This question already has an answer here:

It's highly likely this question will reveal a misunderstanding on my part of how to create good interfaces...

Assume I have a class ItemClass and it's implementing the IItemInterface interface, like so:

public class ItemClass : IItemInterface /* ..... */ 

I also have the following interface:

public interface ClassInterface
    List<IItemInterface> Items;

Now, lets say in a specific implementation of this interface, I want to my Items property to be a more specific than a simple list of IItemInterface. C# allows me to override the ClassInterface Items property and do this (the code compiles/runs perfectly):

public class MyClass : ClassInterface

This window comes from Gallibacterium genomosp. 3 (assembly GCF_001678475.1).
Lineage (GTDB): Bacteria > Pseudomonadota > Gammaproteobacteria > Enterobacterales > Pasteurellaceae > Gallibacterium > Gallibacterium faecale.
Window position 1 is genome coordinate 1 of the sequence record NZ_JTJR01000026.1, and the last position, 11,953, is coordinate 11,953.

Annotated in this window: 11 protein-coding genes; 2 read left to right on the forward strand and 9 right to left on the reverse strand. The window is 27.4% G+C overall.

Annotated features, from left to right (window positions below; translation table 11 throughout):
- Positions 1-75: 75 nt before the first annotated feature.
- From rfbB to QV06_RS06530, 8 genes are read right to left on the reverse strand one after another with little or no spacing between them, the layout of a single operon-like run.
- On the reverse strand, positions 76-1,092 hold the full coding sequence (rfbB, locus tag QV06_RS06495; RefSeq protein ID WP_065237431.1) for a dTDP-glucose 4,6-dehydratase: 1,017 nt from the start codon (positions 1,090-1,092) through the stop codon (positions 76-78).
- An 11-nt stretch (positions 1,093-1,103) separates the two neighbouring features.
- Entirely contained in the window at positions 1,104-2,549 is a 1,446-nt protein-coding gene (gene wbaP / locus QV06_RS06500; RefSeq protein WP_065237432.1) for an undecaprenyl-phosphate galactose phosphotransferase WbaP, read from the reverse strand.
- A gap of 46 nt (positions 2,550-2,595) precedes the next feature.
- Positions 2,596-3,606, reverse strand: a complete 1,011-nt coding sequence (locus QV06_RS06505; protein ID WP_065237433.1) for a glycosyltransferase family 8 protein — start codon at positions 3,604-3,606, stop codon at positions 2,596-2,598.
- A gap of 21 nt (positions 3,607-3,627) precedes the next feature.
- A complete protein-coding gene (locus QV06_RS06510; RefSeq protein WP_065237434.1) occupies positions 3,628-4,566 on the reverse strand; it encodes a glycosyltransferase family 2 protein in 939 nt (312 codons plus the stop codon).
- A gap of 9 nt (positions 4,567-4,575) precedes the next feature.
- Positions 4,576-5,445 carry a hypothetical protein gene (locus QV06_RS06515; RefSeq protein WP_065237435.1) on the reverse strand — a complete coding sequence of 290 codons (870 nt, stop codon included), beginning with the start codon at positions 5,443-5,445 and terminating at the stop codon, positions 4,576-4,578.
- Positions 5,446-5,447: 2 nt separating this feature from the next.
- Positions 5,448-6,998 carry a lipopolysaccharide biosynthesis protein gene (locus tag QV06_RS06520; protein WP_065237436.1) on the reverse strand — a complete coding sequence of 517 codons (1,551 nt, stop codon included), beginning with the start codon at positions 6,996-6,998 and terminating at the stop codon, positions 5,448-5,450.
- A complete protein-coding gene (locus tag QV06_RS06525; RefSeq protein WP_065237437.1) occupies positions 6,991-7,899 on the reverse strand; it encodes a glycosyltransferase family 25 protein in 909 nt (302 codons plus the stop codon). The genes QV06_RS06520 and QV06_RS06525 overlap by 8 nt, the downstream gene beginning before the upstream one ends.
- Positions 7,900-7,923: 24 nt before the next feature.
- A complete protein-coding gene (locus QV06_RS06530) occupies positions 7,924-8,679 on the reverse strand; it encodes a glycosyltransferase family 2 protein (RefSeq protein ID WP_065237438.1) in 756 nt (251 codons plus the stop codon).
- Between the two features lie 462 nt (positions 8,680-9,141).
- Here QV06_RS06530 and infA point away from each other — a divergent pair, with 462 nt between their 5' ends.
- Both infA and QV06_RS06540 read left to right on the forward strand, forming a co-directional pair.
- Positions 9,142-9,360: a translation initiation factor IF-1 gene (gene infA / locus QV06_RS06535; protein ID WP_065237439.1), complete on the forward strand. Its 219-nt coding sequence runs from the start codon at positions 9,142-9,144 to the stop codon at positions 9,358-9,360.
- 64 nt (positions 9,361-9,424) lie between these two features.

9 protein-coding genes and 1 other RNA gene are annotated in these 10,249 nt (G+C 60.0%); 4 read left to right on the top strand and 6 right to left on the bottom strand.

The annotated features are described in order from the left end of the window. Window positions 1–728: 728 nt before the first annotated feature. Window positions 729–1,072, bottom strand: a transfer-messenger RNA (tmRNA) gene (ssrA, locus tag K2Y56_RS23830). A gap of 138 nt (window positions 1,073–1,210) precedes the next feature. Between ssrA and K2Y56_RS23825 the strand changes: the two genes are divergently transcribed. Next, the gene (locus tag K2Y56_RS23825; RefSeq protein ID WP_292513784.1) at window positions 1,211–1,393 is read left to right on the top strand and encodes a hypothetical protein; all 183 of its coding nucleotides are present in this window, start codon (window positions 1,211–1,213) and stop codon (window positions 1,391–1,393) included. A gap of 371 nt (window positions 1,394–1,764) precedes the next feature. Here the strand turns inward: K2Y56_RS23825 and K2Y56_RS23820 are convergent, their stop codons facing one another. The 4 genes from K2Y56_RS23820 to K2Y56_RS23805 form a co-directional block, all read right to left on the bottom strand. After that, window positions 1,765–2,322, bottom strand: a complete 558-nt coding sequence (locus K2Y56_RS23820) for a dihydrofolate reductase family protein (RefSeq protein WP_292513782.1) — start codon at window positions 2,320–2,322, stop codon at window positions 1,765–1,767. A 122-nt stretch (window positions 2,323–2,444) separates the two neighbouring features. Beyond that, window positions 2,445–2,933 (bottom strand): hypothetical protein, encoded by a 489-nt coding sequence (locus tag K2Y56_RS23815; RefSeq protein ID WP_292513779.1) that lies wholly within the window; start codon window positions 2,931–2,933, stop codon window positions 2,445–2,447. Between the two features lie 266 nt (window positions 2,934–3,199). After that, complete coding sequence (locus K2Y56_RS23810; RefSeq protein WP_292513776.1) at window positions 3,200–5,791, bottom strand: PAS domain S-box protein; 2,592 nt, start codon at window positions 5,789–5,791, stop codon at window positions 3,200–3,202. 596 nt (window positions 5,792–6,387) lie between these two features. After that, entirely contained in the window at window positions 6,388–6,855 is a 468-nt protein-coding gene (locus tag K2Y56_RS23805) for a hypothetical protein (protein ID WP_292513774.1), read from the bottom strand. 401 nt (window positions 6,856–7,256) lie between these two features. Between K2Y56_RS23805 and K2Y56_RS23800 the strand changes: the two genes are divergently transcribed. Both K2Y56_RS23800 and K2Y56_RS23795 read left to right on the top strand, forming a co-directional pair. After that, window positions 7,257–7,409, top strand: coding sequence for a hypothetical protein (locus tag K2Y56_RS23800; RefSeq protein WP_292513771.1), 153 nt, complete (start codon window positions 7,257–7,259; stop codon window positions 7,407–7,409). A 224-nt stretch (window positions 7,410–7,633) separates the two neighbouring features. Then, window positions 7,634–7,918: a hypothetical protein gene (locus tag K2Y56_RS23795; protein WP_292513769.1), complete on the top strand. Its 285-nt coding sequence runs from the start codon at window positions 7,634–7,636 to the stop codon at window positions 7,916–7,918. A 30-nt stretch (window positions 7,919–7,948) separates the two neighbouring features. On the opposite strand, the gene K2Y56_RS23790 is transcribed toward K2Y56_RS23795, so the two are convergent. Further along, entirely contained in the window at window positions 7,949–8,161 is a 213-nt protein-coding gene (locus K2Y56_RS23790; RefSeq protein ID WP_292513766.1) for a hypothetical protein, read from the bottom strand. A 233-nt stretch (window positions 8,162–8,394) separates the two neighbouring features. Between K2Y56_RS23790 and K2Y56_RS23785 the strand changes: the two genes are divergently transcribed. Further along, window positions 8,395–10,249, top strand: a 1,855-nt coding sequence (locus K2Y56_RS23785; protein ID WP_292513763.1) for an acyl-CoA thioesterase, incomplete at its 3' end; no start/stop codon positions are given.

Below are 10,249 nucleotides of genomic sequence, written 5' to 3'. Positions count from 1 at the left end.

public List<ItemClass> Items { get; set;  }

    IList<IItemInterface> MyInterface.Items
        get { return this.Items; }

// Method somewhere else
public void foo()
    MyClass bar = new MyClass();
    bar.Items = new List<ItemClass>();
    // etc....

My question is: why does C# allow me to do this? I know you are not allowed to overload properties, so why is an interface treated differently?

marked as duplicate by Igor c# Sep 10 '18 at 22:58

This question has been asked before and already has an answer. If those answers do not fully address your question, please ask a new question.

  • 1
    Is MyInterface supposed to be ClassInterface? – itsme86 Sep 10 '18 at 22:59
  • 3
    That's not overloading. You are implementing the interface explicitly. – Selman Genç Sep 10 '18 at 23:00
  • Ah that makes sense. I wondered why I wasn't able to find any resources for my question - turns out I was asking it wrong. Thank you! – JarbingleMan Sep 10 '18 at 23:05
  • 1
    you can also read this – Selman Genç Sep 10 '18 at 23:05

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